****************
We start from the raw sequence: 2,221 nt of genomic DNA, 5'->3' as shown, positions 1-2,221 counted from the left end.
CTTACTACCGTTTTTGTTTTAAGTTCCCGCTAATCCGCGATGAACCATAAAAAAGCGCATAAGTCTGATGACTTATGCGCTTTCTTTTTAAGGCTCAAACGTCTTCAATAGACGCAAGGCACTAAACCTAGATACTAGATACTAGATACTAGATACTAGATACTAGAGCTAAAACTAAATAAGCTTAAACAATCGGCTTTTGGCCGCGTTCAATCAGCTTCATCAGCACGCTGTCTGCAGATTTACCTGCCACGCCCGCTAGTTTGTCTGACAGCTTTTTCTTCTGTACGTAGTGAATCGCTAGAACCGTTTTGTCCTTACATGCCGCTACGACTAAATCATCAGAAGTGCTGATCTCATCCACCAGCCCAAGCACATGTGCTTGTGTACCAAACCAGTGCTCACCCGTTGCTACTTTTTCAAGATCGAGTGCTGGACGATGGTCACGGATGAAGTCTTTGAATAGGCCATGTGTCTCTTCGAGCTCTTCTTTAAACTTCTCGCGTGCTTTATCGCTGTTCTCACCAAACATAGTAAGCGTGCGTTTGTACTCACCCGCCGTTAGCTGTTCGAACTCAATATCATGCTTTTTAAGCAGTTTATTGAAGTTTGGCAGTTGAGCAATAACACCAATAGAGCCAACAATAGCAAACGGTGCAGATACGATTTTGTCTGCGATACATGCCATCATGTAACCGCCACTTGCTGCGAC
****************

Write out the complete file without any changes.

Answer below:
We start from the raw sequence: 2,221 nt of genomic DNA, 5'->3' as shown, positions 1-2,221 counted from the left end.
CTTACTACCGTTTTTGTTTTAAGTTCCCGCTAATCCGCGATGAACCATAAAAAAGCGCATAAGTCTGATGACTTATGCGCTTTCTTTTTAAGGCTCAAACGTCTTCAATAGACGCAAGGCACTAAACCTAGATACTAGATACTAGATACTAGATACTAGATACTAGAGCTAAAACTAAATAAGCTTAAACAATCGGCTTTTGGCCGCGTTCAATCAGCTTCATCAGCACGCTGTCTGCAGATTTACCTGCCACGCCCGCTAGTTTGTCTGACAGCTTTTTCTTCTGTACGTAGTGAATCGCTAGAACCGTTTTGTCCTTACATGCCGCTACGACTAAATCATCAGAAGTGCTGATCTCATCCACCAGCCCAAGCACATGTGCTTGTGTACCAAACCAGTGCTCACCCGTTGCTACTTTTTCAAGATCGAGTGCTGGACGATGGTCACGGATGAAGTCTTTGAATAGGCCATGTGTCTCTTCGAGCTCTTCTTTAAACTTCTCGCGTGCTTTATCGCTGTTCTCACCAAACATAGTAAGCGTGCGTTTGTACTCACCCGCCGTTAGCTGTTCGAACTCAATATCATGCTTTTTAAGCAGTTTATTGAAGTTTGGCAGTTGAGCAATAACACCAATAGAGCCAACAATAGCAAACGGTGCAGATACGATTTTGTCTGCGATACATGCCATCATGTAACCGCCACTTGCTGCGAC